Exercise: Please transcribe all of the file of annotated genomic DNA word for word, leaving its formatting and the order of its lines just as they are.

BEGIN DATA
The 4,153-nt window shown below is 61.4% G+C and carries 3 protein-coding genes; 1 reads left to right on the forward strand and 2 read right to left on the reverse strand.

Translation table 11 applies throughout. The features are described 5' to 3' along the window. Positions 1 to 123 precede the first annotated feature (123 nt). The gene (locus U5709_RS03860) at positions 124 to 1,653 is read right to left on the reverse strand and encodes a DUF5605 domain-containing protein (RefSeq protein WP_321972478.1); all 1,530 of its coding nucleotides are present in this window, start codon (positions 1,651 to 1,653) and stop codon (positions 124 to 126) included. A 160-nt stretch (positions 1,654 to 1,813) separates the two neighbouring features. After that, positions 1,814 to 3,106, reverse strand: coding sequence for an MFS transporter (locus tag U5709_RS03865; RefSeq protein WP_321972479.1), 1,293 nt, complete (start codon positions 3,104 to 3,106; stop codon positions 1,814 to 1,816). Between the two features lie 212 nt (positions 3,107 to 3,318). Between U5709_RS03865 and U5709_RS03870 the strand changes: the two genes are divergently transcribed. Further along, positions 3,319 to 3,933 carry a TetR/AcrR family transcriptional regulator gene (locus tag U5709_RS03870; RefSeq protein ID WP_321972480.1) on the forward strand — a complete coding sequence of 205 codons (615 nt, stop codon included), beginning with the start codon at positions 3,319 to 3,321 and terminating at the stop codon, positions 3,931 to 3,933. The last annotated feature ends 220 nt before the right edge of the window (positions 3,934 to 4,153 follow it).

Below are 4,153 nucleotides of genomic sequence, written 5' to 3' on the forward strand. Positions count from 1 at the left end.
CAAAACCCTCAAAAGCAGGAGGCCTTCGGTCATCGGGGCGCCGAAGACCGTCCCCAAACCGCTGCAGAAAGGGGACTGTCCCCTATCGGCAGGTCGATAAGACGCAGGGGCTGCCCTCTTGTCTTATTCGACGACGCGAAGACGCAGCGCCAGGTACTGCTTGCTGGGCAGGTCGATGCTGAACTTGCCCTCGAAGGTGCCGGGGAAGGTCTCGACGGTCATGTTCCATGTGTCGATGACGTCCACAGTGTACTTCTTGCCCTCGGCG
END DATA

The 4,153-nt window shown below is 61.4% G+C and carries 3 protein-coding genes; 1 reads left to right on the forward strand and 2 read right to left on the reverse strand.

Translation table 11 applies throughout. The features are described 5' to 3' along the window. Positions 1 to 123 precede the first annotated feature (123 nt). The gene (locus U5709_RS03860) at positions 124 to 1,653 is read right to left on the reverse strand and encodes a DUF5605 domain-containing protein (RefSeq protein WP_321972478.1); all 1,530 of its coding nucleotides are present in this window, start codon (positions 1,651 to 1,653) and stop codon (positions 124 to 126) included. A 160-nt stretch (positions 1,654 to 1,813) separates the two neighbouring features. After that, positions 1,814 to 3,106, reverse strand: coding sequence for an MFS transporter (locus tag U5709_RS03865; RefSeq protein WP_321972479.1), 1,293 nt, complete (start codon positions 3,104 to 3,106; stop codon positions 1,814 to 1,816). Between the two features lie 212 nt (positions 3,107 to 3,318). Between U5709_RS03865 and U5709_RS03870 the strand changes: the two genes are divergently transcribed. Further along, positions 3,319 to 3,933 carry a TetR/AcrR family transcriptional regulator gene (locus tag U5709_RS03870; RefSeq protein ID WP_321972480.1) on the forward strand — a complete coding sequence of 205 codons (615 nt, stop codon included), beginning with the start codon at positions 3,319 to 3,321 and terminating at the stop codon, positions 3,931 to 3,933. The last annotated feature ends 220 nt before the right edge of the window (positions 3,934 to 4,153 follow it).

Below are 4,153 nucleotides of genomic sequence, written 5' to 3' on the forward strand. Positions count from 1 at the left end.
CAAAACCCTCAAAAGCAGGAGGCCTTCGGTCATCGGGGCGCCGAAGACCGTCCCCAAACCGCTGCAGAAAGGGGACTGTCCCCTATCGGCAGGTCGATAAGACGCAGGGGCTGCCCTCTTGTCTTATTCGACGACGCGAAGACGCAGCGCCAGGTACTGCTTGCTGGGCAGGTCGATGCTGAACTTGCCCTCGAAGGTGCCGGGGAAGGTCTCGACGGTCATGTTCCATGTGTCGATGACGTCCACAGTGTACTTCTTGCCCTCGGCG